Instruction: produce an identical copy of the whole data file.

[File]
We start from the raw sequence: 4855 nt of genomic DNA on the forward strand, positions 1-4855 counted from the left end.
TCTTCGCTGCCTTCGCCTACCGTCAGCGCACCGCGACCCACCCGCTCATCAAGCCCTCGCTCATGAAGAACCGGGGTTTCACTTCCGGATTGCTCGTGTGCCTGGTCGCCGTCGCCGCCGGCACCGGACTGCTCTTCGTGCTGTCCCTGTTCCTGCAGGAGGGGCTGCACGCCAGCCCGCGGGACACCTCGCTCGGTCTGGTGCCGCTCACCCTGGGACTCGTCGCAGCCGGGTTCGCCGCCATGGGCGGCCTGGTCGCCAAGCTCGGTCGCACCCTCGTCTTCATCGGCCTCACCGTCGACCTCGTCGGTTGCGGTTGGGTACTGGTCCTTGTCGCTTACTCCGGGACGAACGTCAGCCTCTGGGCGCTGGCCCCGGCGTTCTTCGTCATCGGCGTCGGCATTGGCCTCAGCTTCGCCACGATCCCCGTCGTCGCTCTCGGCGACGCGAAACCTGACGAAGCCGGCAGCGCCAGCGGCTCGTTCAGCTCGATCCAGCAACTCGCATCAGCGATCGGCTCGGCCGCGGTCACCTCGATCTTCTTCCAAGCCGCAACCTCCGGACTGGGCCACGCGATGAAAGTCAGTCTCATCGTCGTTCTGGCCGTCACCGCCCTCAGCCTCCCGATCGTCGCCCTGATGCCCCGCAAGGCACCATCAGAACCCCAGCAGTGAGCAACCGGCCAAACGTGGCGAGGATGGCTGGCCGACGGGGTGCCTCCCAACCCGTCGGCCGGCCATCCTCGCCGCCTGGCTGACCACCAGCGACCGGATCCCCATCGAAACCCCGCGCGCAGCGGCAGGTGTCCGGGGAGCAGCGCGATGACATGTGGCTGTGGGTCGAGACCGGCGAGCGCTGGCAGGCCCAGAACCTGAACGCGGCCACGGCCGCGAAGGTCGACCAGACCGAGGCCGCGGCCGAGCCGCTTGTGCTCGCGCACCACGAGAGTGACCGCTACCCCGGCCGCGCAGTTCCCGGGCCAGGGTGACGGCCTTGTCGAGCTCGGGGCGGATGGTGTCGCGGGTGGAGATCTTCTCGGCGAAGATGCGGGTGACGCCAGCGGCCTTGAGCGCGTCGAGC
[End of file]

We start from the raw sequence: 4855 nt of genomic DNA on the forward strand, positions 1-4855 counted from the left end.
TCTTCGCTGCCTTCGCCTACCGTCAGCGCACCGCGACCCACCCGCTCATCAAGCCCTCGCTCATGAAGAACCGGGGTTTCACTTCCGGATTGCTCGTGTGCCTGGTCGCCGTCGCCGCCGGCACCGGACTGCTCTTCGTGCTGTCCCTGTTCCTGCAGGAGGGGCTGCACGCCAGCCCGCGGGACACCTCGCTCGGTCTGGTGCCGCTCACCCTGGGACTCGTCGCAGCCGGGTTCGCCGCCATGGGCGGCCTGGTCGCCAAGCTCGGTCGCACCCTCGTCTTCATCGGCCTCACCGTCGACCTCGTCGGTTGCGGTTGGGTACTGGTCCTTGTCGCTTACTCCGGGACGAACGTCAGCCTCTGGGCGCTGGCCCCGGCGTTCTTCGTCATCGGCGTCGGCATTGGCCTCAGCTTCGCCACGATCCCCGTCGTCGCTCTCGGCGACGCGAAACCTGACGAAGCCGGCAGCGCCAGCGGCTCGTTCAGCTCGATCCAGCAACTCGCATCAGCGATCGGCTCGGCCGCGGTCACCTCGATCTTCTTCCAAGCCGCAACCTCCGGACTGGGCCACGCGATGAAAGTCAGTCTCATCGTCGTTCTGGCCGTCACCGCCCTCAGCCTCCCGATCGTCGCCCTGATGCCCCGCAAGGCACCATCAGAACCCCAGCAGTGAGCAACCGGCCAAACGTGGCGAGGATGGCTGGCCGACGGGGTGCCTCCCAACCCGTCGGCCGGCCATCCTCGCCGCCTGGCTGACCACCAGCGACCGGATCCCCATCGAAACCCCGCGCGCAGCGGCAGGTGTCCGGGGAGCAGCGCGATGACATGTGGCTGTGGGTCGAGACCGGCGAGCGCTGGCAGGCCCAGAACCTGAACGCGGCCACGGCCGCGAAGGTCGACCAGACCGAGGCCGCGGCCGAGCCGCTTGTGCTCGCGCACCACGAGAGTGACCGCTACCCCGGCCGCGCAGTTCCCGGGCCAGGGTGACGGCCTTGTCGAGCTCGGGGCGGATGGTGTCGCGGGTGGAGATCTTCTCGGCGAAGATGCGGGTGACGCCAGCGGCCTTGAGCGCGTCGAGC